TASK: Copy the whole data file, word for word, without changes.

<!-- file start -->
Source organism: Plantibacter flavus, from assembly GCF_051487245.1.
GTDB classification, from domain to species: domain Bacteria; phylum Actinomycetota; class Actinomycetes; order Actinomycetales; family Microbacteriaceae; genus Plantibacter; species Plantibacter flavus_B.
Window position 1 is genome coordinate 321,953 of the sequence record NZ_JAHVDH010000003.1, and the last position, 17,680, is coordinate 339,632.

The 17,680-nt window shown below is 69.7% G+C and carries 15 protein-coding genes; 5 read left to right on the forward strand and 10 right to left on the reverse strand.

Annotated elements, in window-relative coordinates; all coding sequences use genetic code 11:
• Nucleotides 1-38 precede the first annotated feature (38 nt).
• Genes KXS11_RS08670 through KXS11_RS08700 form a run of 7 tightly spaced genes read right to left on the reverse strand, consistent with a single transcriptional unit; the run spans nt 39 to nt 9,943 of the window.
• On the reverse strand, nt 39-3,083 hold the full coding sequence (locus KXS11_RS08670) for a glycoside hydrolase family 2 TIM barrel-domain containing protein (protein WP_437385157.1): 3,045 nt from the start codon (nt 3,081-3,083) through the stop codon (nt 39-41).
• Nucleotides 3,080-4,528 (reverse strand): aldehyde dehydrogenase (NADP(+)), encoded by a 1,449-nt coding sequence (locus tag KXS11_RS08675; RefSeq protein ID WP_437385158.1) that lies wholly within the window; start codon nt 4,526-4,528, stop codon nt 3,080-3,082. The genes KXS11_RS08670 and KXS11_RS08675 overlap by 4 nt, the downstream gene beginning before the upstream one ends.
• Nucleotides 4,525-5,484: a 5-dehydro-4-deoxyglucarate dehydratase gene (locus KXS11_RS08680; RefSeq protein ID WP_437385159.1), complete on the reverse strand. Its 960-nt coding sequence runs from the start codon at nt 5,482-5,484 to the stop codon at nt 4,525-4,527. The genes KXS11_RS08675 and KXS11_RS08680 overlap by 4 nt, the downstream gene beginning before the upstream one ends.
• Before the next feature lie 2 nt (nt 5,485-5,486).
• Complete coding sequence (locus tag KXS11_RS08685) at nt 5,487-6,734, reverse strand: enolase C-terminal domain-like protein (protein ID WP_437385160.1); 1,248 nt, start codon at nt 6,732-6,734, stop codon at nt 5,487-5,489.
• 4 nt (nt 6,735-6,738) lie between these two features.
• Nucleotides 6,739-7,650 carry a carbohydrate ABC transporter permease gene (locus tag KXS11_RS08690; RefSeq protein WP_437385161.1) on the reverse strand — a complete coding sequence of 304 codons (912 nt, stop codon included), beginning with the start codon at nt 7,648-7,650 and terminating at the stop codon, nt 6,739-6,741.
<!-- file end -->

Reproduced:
Source organism: Plantibacter flavus, from assembly GCF_051487245.1.
GTDB classification, from domain to species: domain Bacteria; phylum Actinomycetota; class Actinomycetes; order Actinomycetales; family Microbacteriaceae; genus Plantibacter; species Plantibacter flavus_B.
Window position 1 is genome coordinate 321,953 of the sequence record NZ_JAHVDH010000003.1, and the last position, 17,680, is coordinate 339,632.

The 17,680-nt window shown below is 69.7% G+C and carries 15 protein-coding genes; 5 read left to right on the forward strand and 10 right to left on the reverse strand.

Annotated elements, in window-relative coordinates; all coding sequences use genetic code 11:
• Nucleotides 1-38 precede the first annotated feature (38 nt).
• Genes KXS11_RS08670 through KXS11_RS08700 form a run of 7 tightly spaced genes read right to left on the reverse strand, consistent with a single transcriptional unit; the run spans nt 39 to nt 9,943 of the window.
• On the reverse strand, nt 39-3,083 hold the full coding sequence (locus KXS11_RS08670) for a glycoside hydrolase family 2 TIM barrel-domain containing protein (protein WP_437385157.1): 3,045 nt from the start codon (nt 3,081-3,083) through the stop codon (nt 39-41).
• Nucleotides 3,080-4,528 (reverse strand): aldehyde dehydrogenase (NADP(+)), encoded by a 1,449-nt coding sequence (locus tag KXS11_RS08675; RefSeq protein ID WP_437385158.1) that lies wholly within the window; start codon nt 4,526-4,528, stop codon nt 3,080-3,082. The genes KXS11_RS08670 and KXS11_RS08675 overlap by 4 nt, the downstream gene beginning before the upstream one ends.
• Nucleotides 4,525-5,484: a 5-dehydro-4-deoxyglucarate dehydratase gene (locus KXS11_RS08680; RefSeq protein ID WP_437385159.1), complete on the reverse strand. Its 960-nt coding sequence runs from the start codon at nt 5,482-5,484 to the stop codon at nt 4,525-4,527. The genes KXS11_RS08675 and KXS11_RS08680 overlap by 4 nt, the downstream gene beginning before the upstream one ends.
• Before the next feature lie 2 nt (nt 5,485-5,486).
• Complete coding sequence (locus tag KXS11_RS08685) at nt 5,487-6,734, reverse strand: enolase C-terminal domain-like protein (protein ID WP_437385160.1); 1,248 nt, start codon at nt 6,732-6,734, stop codon at nt 5,487-5,489.
• 4 nt (nt 6,735-6,738) lie between these two features.
• Nucleotides 6,739-7,650 carry a carbohydrate ABC transporter permease gene (locus tag KXS11_RS08690; RefSeq protein WP_437385161.1) on the reverse strand — a complete coding sequence of 304 codons (912 nt, stop codon included), beginning with the start codon at nt 7,648-7,650 and terminating at the stop codon, nt 6,739-6,741.